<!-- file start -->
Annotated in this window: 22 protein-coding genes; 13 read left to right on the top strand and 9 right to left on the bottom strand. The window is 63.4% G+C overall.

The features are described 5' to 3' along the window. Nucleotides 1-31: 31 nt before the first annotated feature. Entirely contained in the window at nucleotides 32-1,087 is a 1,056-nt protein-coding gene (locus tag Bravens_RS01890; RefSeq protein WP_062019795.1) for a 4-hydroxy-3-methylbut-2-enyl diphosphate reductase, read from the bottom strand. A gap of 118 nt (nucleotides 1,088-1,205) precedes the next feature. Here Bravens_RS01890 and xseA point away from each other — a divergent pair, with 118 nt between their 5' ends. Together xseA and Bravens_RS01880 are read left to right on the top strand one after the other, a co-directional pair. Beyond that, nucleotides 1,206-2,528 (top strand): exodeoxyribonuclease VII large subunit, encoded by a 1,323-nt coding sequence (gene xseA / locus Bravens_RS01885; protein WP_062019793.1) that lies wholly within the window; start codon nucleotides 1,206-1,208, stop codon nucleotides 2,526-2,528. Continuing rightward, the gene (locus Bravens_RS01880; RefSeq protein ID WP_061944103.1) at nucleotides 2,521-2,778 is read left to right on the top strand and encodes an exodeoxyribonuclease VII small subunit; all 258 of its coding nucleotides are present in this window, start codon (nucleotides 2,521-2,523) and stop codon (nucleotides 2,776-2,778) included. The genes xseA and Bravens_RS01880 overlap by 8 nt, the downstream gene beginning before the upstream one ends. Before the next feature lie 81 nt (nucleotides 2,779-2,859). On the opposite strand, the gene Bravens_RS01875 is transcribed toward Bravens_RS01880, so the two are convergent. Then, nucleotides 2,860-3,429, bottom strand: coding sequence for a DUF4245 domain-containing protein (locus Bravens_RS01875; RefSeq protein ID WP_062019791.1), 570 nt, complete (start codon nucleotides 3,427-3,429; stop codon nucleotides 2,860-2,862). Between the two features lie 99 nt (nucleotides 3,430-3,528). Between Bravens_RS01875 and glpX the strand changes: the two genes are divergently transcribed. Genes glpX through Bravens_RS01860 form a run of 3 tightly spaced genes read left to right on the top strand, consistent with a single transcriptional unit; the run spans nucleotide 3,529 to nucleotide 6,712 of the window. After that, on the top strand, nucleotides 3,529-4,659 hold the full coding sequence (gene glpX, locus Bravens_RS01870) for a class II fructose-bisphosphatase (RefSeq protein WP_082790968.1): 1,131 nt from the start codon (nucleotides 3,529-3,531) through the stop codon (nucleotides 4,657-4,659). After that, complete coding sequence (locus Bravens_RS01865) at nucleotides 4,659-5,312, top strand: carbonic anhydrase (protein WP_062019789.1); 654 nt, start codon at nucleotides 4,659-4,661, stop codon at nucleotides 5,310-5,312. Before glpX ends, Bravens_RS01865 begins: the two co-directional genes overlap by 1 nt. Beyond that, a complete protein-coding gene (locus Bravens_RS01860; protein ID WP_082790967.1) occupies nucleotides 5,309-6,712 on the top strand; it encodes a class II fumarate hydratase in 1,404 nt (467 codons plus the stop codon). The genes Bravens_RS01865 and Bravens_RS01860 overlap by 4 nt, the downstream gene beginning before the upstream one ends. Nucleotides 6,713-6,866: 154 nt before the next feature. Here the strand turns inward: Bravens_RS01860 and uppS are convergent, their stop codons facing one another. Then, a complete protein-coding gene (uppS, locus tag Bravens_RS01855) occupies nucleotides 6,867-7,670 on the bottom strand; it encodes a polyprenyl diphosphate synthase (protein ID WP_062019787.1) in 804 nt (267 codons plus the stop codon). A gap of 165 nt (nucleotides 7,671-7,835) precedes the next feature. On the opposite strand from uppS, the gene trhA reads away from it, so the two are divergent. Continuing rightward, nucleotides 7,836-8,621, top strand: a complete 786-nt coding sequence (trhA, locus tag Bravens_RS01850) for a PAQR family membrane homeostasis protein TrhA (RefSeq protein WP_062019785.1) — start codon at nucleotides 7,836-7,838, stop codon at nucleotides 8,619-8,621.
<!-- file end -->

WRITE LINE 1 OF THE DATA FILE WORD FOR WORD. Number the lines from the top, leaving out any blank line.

Annotated in this window: 22 protein-coding genes; 13 read left to right on the top strand and 9 right to left on the bottom strand. The window is 63.4% G+C overall.